dc.titlePerceptions of midwives regarding incorporating indigenous postnatal care practices into midwifery healthcare systemen_GB
dc.contributor.authorMulaudzi, Fhumulani Mavisen_GB
dc.contributor.departmentNon-memberen_GB
dc.author.detailsMulaudzi Mavis FM Mavis Mulaudzi, D Litt et Phil, University of Pretoria, Department of Nursing Science, Mavis.Mulaudzi@up.ac.zaen_GB
dc.identifier.urihttp://hdl.handle.net/10755/308603-
dc.description.abstract<p>Session presented on: Sunday, November 17, 2013</p><b>PERCEPTIONS OF MIDWIVES REGARDING INCORPORATING INDIGENOUS POSTNATAL CARE PRACTICES INTO MIDWIFERY HEALTHCARE SYSTEM</b><p><b>R.N, Ngunyulu, </b>MCur, University of Pretoria, Department of Nursing Sciences<b></b><p><b>F.M, Mulaudzi, </b>D Litt et Phil, University of Pretoria, Department of Nursing Science<b></b><p><b>M.D, Peu, PhD</b>, University of Pretoria, Department of Nursing Science <p><b>Abstract</b><p>There is concern that midwives in South Africa are failing to provide culturally congruent postnatal care due to inadequate culturally competent knowledge and skills, as they were trained only within the biomedical paradigm. Indigenous postnatal care practices are not included in the midwifery curriculum. As a result, midwives operate within a western point of view only, instead of combining indigenous and western healthcare practices. The inability of midwives to provide culturally congruent care results in substandard care according to standards of practice for culturally competent nursing care. The provision of substandard postnatal care puts the patient’s health at risk of complications and even death. A qualitative study using in-depth individual interviews were conducted with midwives to determine their perceptions regarding incorporating indigenous postnatal care practices into the midwifery healthcare system. The midwives suggested that indigenous postnatal care practices should be incorporated into the midwifery healthcare system to empower midwives with culturally competent knowledge and skills. Cultural competency might assist midwives to develop a positive attitude towards patients of diverse cultures and to accept traditional birth attendants. Further research must be conducted to discover strategies to incorporate indigenous postnatal care practices into the midwifery healthcare system. <p><b>Keywords</b>: indigenous practices, midwife, perceptions, postnatal careen_GB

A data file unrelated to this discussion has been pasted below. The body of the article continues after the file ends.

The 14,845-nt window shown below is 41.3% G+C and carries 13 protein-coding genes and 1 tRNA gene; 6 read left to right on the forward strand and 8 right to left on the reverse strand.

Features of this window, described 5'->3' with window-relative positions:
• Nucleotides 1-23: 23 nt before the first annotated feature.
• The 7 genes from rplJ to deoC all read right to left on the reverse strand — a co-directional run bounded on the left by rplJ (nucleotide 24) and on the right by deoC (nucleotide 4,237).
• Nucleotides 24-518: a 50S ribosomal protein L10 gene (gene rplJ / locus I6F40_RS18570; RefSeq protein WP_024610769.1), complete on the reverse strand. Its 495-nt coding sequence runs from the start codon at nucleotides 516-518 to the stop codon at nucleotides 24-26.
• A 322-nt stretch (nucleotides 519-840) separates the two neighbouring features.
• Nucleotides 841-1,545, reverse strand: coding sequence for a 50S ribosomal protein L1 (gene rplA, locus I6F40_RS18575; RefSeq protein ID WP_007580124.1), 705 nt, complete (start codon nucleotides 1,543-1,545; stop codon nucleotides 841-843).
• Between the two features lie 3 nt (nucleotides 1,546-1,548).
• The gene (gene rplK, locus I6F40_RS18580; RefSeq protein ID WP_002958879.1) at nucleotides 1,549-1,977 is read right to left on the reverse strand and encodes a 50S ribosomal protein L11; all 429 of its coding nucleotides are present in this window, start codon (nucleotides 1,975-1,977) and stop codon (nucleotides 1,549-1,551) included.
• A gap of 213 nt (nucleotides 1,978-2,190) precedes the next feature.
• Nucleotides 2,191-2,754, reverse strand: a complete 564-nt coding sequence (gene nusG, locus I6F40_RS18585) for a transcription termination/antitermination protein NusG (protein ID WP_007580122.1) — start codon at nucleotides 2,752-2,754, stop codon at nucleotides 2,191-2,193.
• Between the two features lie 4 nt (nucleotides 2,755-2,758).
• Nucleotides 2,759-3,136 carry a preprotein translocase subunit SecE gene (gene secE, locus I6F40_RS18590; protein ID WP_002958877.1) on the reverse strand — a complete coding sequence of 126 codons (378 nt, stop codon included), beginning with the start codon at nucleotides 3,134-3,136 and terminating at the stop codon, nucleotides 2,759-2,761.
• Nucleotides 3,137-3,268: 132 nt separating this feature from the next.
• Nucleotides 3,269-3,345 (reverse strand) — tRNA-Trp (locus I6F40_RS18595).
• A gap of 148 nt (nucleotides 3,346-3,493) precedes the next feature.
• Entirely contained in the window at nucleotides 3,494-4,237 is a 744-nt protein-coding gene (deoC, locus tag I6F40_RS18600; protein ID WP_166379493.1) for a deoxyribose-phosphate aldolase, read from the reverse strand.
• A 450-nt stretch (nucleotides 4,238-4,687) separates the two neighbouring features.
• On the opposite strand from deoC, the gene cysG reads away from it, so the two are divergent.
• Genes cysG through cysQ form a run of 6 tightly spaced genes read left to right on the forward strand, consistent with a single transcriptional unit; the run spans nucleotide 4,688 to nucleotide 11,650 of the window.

dc.subjectPerceptionsen_GB
dc.subjectPostnatal careen_GB
dc.subjectIndigenous practiceen_GB
dc.date.available2013-12-19T17:33:29Z-
dc.date.issued2013-12-19-
dc.date.accessioned2013-12-19T17:33:29Z-
dc.conference.date2013en_GB
dc.conference.name42nd Biennial Conventionen_GB
dc.conference.hostSigma Theta Tau International, the Honor Society of Nursingen_GB
dc.conference.locationIndianapolis, Indiana, USAen_GB
dc.description42nd Biennial Convention 2013 Theme: Give Back to Move Forward. Held at the JW Marriotten_GB